A formal acknowledgment recognizing Native peoples and their relationships to the land on which our institution resides.
KU School of Medicine-Wichita Land Acknowledgment
Throughout the United States' history, maps of Native nations and territories are often historically misrepresented and incomplete. History books and the borders illustrated on western maps often exclude migration, rich oral histories, sacred sites and colonialism survival stories for our Native people.
As a step toward reconciliation, the University of Kansas School of Medicine-Wichita acknowledges that KU School of Medicine-Wichita resides on the traditional homelands of several tribal nations, including the 𐓏𐒰𐓓𐒰𐓓𐒷 𐒼𐓂𐓊𐒻 𐓆𐒻𐒿𐒷 𐓀𐒰^𐓓𐒰^ (Osage), Gáuigú (Kiowa), Wichita and Očhéthi Šakówiŋ (Dakota, Lakota, Nakota) peoples.
In addition, we recognize, advocate and support the sovereignty of the four federally recognized tribes who have reservations in Kansas, the Prairie Band Potawatomi Nation, the Kickapoo Tribe in Kansas, the Sac and Fox Nation of Missouri in Kansas and Nebraska and the Iowa Tribe of Kansas and Nebraska.
KU Medical Center Commitment
KU School of Medicine-Wichita is part of the University of Kansas Medical Center, which also includes campuses in Kansas City and Salina. The KU Medical Center Vice Chancellor’s Diversity, Equity and Inclusion Cabinet led the land acknowledgment initiative for all three medical center campuses.
Consistent with KU Medical Center's commitment to creating and maintaining a diverse, equitable and inclusive learning and working environment that nurtures the growth and development of our learners, employees, patients and community partners, KU Medical Center honors the traditions, histories and contributions of all Native American communities.
About Our Land Acknowledgment
What is a land acknowledgment?
According to the American College Personnel Association, “A land acknowledgment is a formal statement that recognizes and respects Indigenous Peoples as traditional stewards of this land and the enduring relationship that exists between Indigenous Peoples and their traditional territories.” Read a guide to Indigenous land acknowledgments, provided by the Native Governance Center.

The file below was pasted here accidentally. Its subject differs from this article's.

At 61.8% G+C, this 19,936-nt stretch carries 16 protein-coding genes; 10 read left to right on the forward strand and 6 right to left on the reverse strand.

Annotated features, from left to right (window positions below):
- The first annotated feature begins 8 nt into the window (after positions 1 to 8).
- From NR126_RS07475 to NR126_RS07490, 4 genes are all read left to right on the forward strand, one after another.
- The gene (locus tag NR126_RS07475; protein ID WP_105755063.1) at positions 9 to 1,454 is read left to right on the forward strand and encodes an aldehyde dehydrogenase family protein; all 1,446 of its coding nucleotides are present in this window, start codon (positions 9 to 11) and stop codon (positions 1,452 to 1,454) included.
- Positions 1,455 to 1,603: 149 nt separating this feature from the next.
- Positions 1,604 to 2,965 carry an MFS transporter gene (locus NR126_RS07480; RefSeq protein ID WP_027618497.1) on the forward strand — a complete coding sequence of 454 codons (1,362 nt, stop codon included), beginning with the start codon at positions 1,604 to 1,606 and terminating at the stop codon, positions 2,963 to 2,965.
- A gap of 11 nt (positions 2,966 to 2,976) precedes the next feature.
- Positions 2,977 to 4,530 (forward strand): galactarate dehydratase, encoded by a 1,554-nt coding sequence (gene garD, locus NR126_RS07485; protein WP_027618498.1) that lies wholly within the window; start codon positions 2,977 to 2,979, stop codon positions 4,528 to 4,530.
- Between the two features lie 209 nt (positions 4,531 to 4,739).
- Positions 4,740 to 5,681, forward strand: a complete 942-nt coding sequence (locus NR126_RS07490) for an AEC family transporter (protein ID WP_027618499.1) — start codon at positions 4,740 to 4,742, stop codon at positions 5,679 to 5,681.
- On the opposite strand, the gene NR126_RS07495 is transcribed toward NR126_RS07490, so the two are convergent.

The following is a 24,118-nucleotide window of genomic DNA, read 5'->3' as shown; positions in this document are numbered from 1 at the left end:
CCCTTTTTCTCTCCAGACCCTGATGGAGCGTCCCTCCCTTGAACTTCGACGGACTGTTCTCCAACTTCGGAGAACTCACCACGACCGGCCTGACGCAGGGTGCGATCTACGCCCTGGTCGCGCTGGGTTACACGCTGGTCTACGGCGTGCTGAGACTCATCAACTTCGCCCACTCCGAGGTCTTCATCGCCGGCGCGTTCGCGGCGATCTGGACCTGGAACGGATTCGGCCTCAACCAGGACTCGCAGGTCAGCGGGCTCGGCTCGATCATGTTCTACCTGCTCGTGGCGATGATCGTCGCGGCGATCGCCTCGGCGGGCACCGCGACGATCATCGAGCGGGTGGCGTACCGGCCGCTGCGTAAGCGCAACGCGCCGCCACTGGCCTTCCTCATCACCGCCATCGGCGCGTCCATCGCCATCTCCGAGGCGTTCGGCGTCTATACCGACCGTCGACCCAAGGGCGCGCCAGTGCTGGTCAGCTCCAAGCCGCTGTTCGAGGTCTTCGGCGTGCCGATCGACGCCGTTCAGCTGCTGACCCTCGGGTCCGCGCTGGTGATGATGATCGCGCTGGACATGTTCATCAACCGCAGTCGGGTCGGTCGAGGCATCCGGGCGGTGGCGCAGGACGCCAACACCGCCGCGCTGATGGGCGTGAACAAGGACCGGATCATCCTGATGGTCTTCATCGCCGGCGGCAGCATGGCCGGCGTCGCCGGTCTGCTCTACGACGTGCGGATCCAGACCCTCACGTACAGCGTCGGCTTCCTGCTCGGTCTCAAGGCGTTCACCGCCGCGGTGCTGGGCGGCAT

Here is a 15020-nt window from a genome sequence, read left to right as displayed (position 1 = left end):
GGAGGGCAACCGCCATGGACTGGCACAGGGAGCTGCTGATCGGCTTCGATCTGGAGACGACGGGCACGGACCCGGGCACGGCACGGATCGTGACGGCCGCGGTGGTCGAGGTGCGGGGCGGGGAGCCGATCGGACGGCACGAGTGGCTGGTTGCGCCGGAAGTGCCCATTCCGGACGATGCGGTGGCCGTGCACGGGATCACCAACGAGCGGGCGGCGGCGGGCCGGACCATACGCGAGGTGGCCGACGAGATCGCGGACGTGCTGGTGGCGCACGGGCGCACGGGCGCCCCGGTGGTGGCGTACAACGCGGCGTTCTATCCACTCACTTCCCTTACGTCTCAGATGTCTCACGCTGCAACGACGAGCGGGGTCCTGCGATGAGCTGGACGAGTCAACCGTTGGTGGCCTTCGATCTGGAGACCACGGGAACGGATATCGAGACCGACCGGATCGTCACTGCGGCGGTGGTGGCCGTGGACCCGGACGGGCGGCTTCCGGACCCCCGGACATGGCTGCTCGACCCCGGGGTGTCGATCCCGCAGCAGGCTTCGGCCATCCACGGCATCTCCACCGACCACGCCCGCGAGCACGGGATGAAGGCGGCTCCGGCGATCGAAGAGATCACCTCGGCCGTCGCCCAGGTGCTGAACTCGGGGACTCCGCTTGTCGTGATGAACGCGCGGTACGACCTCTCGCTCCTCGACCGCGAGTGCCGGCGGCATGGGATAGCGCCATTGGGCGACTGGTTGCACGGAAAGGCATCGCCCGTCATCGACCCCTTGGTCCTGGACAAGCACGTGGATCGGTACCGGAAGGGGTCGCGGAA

What is the motivation for KU Medical Center's acknowledgment?
As an educational institution, we have an ethical obligation to create truthful and factual representations and should respect and recognize Native peoples and their relationships to the land on which our institution resides.
What is the purpose of KU Medical Center's acknowledgment?
- To acknowledge the displacement of Native peoples and the devastating effects forced relocation has on Native communities.
- To promote tribal learning and tribal sovereignty through an equity and justice lens.
- To reconcile in T.R.U.T.H. (Transcendent, Resilient, Uplifting, Transforming, HistoryMakers) the history and resilience of Native people and communities.
- To honor the sacred history of the land on which our KU Medical Center community works, learns and heals.
What is Next?
Land acknowledgments alone are not enough. KU Medical Center promotes the actionable advocacy to foster reconciliation, repair and decolonize false histories by the following:
- Building relationships with Native American communities to understand the geographic, social and cultural histories of the people and land where KU Medical Center campuses reside.
- Working alongside Native American communities to foster reconciliation and reinvestment through advocacy, community service, academic and research pursuits and diverse recruitment and retention.
- Increasing awareness and access to care for Native American communities to reduce health disparities and disproportionate diseases affecting life quality and expectancy.
- Honoring and decolonizing history through recognition and public sharing of KU Medical Center's Land Acknowledgment.
For more information, or to join us in advocacy, contact email@example.com.
"As a Native American person, our history and existence is often overlooked and forgotten. A land acknowledgment is an important first step in recognizing that the Native American people and culture are still in existence. My hope is this act will lead to support and advocacy for current and future generations of indigenous persons."- Rachel DiTeresi, M.D.